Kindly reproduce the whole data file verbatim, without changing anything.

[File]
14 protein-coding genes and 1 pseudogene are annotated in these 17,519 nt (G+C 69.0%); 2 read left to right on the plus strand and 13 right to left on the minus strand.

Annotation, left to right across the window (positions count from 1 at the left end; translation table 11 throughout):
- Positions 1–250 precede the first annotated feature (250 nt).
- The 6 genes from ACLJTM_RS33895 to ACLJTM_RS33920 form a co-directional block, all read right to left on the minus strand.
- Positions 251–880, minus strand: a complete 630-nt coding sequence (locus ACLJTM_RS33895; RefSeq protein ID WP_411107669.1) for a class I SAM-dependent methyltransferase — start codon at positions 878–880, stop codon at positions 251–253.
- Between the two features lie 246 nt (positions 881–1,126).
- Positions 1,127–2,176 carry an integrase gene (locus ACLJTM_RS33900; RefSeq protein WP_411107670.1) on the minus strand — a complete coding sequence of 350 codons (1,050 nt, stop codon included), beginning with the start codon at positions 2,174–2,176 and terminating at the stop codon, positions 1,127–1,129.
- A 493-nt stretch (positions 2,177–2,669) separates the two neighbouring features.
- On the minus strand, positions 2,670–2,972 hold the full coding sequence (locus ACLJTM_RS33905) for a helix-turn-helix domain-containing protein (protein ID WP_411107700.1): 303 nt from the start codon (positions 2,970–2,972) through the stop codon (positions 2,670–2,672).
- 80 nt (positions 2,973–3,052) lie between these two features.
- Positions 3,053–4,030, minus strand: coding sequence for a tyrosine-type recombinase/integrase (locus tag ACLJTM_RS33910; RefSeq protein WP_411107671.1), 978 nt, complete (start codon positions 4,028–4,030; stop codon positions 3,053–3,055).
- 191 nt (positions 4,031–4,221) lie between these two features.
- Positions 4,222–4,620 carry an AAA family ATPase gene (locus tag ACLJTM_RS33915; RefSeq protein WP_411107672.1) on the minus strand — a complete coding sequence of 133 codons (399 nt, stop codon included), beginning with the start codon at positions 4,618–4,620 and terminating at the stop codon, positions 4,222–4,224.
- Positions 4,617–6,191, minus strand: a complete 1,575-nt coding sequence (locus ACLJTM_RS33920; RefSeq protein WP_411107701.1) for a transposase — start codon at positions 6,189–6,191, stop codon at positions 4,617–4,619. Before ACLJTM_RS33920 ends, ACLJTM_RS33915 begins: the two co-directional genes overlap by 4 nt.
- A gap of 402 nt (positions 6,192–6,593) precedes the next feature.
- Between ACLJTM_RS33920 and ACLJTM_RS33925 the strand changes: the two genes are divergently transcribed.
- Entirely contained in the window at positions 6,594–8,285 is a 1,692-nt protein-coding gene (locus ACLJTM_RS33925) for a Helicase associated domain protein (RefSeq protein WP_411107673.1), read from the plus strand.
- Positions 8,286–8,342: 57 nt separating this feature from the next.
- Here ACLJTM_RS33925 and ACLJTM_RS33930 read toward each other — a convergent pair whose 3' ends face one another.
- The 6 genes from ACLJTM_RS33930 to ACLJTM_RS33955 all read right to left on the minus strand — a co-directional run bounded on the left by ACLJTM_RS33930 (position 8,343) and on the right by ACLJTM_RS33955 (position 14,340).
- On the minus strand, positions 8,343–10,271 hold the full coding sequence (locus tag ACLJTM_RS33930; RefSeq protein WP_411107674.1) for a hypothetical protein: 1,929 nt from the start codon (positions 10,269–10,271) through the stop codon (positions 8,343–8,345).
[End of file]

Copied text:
14 protein-coding genes and 1 pseudogene are annotated in these 17,519 nt (G+C 69.0%); 2 read left to right on the plus strand and 13 right to left on the minus strand.

Annotation, left to right across the window (positions count from 1 at the left end; translation table 11 throughout):
- Positions 1–250 precede the first annotated feature (250 nt).
- The 6 genes from ACLJTM_RS33895 to ACLJTM_RS33920 form a co-directional block, all read right to left on the minus strand.
- Positions 251–880, minus strand: a complete 630-nt coding sequence (locus ACLJTM_RS33895; RefSeq protein ID WP_411107669.1) for a class I SAM-dependent methyltransferase — start codon at positions 878–880, stop codon at positions 251–253.
- Between the two features lie 246 nt (positions 881–1,126).
- Positions 1,127–2,176 carry an integrase gene (locus ACLJTM_RS33900; RefSeq protein WP_411107670.1) on the minus strand — a complete coding sequence of 350 codons (1,050 nt, stop codon included), beginning with the start codon at positions 2,174–2,176 and terminating at the stop codon, positions 1,127–1,129.
- A 493-nt stretch (positions 2,177–2,669) separates the two neighbouring features.
- On the minus strand, positions 2,670–2,972 hold the full coding sequence (locus ACLJTM_RS33905) for a helix-turn-helix domain-containing protein (protein ID WP_411107700.1): 303 nt from the start codon (positions 2,970–2,972) through the stop codon (positions 2,670–2,672).
- 80 nt (positions 2,973–3,052) lie between these two features.
- Positions 3,053–4,030, minus strand: coding sequence for a tyrosine-type recombinase/integrase (locus tag ACLJTM_RS33910; RefSeq protein WP_411107671.1), 978 nt, complete (start codon positions 4,028–4,030; stop codon positions 3,053–3,055).
- 191 nt (positions 4,031–4,221) lie between these two features.
- Positions 4,222–4,620 carry an AAA family ATPase gene (locus tag ACLJTM_RS33915; RefSeq protein WP_411107672.1) on the minus strand — a complete coding sequence of 133 codons (399 nt, stop codon included), beginning with the start codon at positions 4,618–4,620 and terminating at the stop codon, positions 4,222–4,224.
- Positions 4,617–6,191, minus strand: a complete 1,575-nt coding sequence (locus ACLJTM_RS33920; RefSeq protein WP_411107701.1) for a transposase — start codon at positions 6,189–6,191, stop codon at positions 4,617–4,619. Before ACLJTM_RS33920 ends, ACLJTM_RS33915 begins: the two co-directional genes overlap by 4 nt.
- A gap of 402 nt (positions 6,192–6,593) precedes the next feature.
- Between ACLJTM_RS33920 and ACLJTM_RS33925 the strand changes: the two genes are divergently transcribed.
- Entirely contained in the window at positions 6,594–8,285 is a 1,692-nt protein-coding gene (locus ACLJTM_RS33925) for a Helicase associated domain protein (RefSeq protein WP_411107673.1), read from the plus strand.
- Positions 8,286–8,342: 57 nt separating this feature from the next.
- Here ACLJTM_RS33925 and ACLJTM_RS33930 read toward each other — a convergent pair whose 3' ends face one another.
- The 6 genes from ACLJTM_RS33930 to ACLJTM_RS33955 all read right to left on the minus strand — a co-directional run bounded on the left by ACLJTM_RS33930 (position 8,343) and on the right by ACLJTM_RS33955 (position 14,340).
- On the minus strand, positions 8,343–10,271 hold the full coding sequence (locus tag ACLJTM_RS33930; RefSeq protein WP_411107674.1) for a hypothetical protein: 1,929 nt from the start codon (positions 10,269–10,271) through the stop codon (positions 8,343–8,345).